Baabe opened his eyes drowsily. To his greatest surprise, he was still alive. He looked around and saw dead people being carted away. H...
Baabe opened his eyes drowsily. To his greatest surprise, he was still alive. He looked around and saw dead people being carted away. He had been terribly sick the previous day that he was certain he would not make another day. A man clad in white overall protective gear stood beside him. From his stature he could tell that it was not Dr. Dennis. “Good morning Baabe,” the new doctor said. “I am doctor Isidangi. I will be looking after you for now.” “Where is the other doctor?” Baabe asked. Dr. Isidangi said nothing for a while. With all the protective gear, Baabe could not read the expression on his face, but the silence spoke volumes. “He contracted Ebola virus,” he finally said jadedly. “Is he going to make it?” Baabe’s voice was filled with concern. He had built up a good rapport with Dr. Dennis over the past few weeks. “We can’t say. We take things one day at a time. It is a miracle that you are alive though. Everyone expected you to pass away yesterday, but to our greatest surprise, you are still here. Very few people have made it thus far after going down with Ebola virus disease. We are moving you to a more secluded hospital this morning. We think you are on the path to recovery now.” “You mean I won’t die?” “Yes, that is very likely.” “Will Dr. Dennis die?” “We don’t know. We are doing all we can to save him, but with this disease, it is hard to say.”
“There is someone here to see you Dr. Dennis. We have told him that no one is allowed to come in but he insists on seeing you. He has been sitting at the lobby all day waiting to see you. We don’t know what to do with him,” the nurse said. She was fully protected in a medical armory against the dreaded virus. There were patches of wounds and bleeding on Denis’ face. He spoke weakly. “Did he say what his name is?” “Yes. He said his name is Daniel.” “Daniel who?” “He did not say that sir.” “Kit him up and have him come in please,” Dennis said. Soon, a tall young man carefully wrapped in masks and overalls stood before him. He spoke gently from behind the gear. “Good to see you Dennis.” He recognized the voice immediately. “What are you doing here Daniel?” He asked feebly. “I wanted to see you. As soon as I heard of the Ebola outbreak in this division and the way it was spreading, I knew right away that you’d be in the middle of. You always wanted to help others. When I traced the hospital where you were treating Ebola patients, I was told you had gone down with the virus yourself, so I came looking for you.”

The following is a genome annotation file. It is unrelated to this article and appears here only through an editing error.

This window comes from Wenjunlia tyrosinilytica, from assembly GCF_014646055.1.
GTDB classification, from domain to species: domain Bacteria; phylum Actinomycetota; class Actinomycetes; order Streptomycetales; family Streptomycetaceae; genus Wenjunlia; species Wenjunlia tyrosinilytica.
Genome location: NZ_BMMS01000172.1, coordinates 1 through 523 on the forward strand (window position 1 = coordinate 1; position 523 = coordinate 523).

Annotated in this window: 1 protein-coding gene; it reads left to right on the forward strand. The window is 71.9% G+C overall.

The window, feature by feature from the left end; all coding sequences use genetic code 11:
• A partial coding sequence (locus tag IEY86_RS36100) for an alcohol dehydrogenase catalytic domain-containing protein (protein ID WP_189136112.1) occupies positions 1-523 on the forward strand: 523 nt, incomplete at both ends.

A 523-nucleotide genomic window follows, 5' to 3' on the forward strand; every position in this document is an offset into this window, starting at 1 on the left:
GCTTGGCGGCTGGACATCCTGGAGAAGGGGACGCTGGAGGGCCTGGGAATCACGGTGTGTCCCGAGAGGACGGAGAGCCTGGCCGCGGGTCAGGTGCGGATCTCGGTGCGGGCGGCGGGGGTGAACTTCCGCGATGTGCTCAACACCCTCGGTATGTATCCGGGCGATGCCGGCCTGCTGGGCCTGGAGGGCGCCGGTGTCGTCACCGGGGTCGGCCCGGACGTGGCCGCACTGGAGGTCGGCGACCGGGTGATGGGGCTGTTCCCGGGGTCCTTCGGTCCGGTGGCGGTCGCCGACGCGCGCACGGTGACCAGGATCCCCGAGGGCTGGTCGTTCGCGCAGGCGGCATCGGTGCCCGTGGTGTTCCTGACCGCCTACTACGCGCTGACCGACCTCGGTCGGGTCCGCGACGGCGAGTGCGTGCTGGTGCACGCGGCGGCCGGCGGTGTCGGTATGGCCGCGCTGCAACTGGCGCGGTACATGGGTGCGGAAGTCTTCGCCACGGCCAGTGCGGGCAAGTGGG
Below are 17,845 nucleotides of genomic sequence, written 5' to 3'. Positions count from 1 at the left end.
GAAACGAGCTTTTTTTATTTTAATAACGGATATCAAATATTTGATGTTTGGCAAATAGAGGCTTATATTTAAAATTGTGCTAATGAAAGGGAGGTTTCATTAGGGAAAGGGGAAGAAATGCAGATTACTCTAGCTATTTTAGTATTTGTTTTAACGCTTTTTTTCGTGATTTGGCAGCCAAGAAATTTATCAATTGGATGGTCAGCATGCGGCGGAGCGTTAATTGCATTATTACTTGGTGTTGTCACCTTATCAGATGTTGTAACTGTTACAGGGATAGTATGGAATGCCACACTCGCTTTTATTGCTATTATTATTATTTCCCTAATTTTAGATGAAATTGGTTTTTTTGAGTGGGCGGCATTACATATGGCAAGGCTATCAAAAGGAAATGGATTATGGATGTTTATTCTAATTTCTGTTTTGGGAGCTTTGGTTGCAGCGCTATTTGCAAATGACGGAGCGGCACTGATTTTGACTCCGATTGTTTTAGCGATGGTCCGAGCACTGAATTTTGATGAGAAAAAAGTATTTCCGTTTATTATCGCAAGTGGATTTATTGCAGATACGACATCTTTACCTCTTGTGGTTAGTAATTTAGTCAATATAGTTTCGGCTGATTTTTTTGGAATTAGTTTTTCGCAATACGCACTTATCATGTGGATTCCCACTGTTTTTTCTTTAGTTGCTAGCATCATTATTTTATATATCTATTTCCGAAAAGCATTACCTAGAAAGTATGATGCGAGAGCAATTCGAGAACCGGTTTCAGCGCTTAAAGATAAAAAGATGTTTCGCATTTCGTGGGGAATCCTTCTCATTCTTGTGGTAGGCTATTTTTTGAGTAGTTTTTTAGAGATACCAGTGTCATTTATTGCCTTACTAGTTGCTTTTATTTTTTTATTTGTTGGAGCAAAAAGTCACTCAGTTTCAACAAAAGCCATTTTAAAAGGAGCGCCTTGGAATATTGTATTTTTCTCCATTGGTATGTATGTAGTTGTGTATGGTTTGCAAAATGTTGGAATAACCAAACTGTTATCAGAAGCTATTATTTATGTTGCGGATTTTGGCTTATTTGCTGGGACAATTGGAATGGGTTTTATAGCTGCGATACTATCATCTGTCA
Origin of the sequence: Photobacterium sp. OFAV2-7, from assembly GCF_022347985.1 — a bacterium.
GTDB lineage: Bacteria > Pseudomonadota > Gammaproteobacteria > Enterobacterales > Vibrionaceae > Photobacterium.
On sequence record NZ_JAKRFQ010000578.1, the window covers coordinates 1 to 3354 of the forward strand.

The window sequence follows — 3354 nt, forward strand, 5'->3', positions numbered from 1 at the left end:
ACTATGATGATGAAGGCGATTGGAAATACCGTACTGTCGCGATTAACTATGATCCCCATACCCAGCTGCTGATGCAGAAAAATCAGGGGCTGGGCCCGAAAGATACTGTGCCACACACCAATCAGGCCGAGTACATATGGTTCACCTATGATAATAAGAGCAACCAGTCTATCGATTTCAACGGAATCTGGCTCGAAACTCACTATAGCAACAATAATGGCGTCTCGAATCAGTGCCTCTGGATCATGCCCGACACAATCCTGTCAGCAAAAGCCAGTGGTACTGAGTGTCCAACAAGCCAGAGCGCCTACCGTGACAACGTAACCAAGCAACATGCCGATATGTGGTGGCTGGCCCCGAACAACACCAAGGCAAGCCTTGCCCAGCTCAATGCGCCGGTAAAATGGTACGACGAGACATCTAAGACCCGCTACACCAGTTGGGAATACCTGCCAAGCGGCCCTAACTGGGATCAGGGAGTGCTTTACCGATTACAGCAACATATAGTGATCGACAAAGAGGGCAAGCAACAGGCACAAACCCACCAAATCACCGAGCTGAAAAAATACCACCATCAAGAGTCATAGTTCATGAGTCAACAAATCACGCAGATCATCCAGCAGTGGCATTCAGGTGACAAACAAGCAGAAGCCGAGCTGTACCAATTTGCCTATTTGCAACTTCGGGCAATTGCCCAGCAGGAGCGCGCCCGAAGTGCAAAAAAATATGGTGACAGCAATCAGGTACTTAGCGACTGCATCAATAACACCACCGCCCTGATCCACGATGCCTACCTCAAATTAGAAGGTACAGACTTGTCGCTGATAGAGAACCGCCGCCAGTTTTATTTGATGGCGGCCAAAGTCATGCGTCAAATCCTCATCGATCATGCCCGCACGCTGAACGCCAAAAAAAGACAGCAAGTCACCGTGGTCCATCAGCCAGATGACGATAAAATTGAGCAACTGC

Dennis looked at him. He smiled despite the marauding pains running through his body. He had not seen his brother Daniel in years. He wanted to jump out of bed and hug him. He wondered who he looked like without the masks and gears. “Are you going to die?” Daniel asked. He had tears on his face. Dennis could not see them well, but he could tell from his voice that he was crying. “I will be alright. I will be alright Danny!” “Really?” “Yes. Some people have managed to beat the virus. One of my patients just walked out of the Ebola isolation unit having beaten the virus, I am told. I will be fine…somehow. Are you crying?” “I don’t want you to die Dennis.” “I will make it by God’s grace. I will make it Danny.” “Is there anything I can do for you?” Daniel asked. “You have made my day Danny. It is so good to see you even though I can’t get a good look at you. I am glad you came. I missed you all these years.” “I missed you too. I promise to make things up to you after you are out of here,” Daniel said. “I will hold you by your word Danny, because I intend o get out of here alive.” “I will be delighted to keep my word.”
“Do you remember when we used to climb the mango tree in front of our house Dennis?” Daniel asked. “Of course, I do. We’d pluck the mangoes and run to eh hill behind our farm and hide out on the other side of it and munch the mangoes. Mom and dad would be looking for us everywhere.” “We used to strive to beat each other out of bed to be the first to hop onto the mango tree.” They both reminisced on their childhood. “I remember the day I ran into a snake up in the tree. I was so scared. I shouted out to you for help and you went and called our neighbor, Mr. Dumbi. He stood there and asked me to jump. I did and he caught me. You always looked after me Danny. Too bad things turned sour between us along the line.” “I am sorry Denny. I allowed selfishness to get in our way. I left you to take care of our parents alone. I am really sorry. I am here now…please forgive me. I will do anything I can to help Denny. I don’t want to lose you.” “I forgave you already. Just pray for me. If for any reason I don’t get out here alive, please do know that I love you Daniel.” “I love you too Dennis.”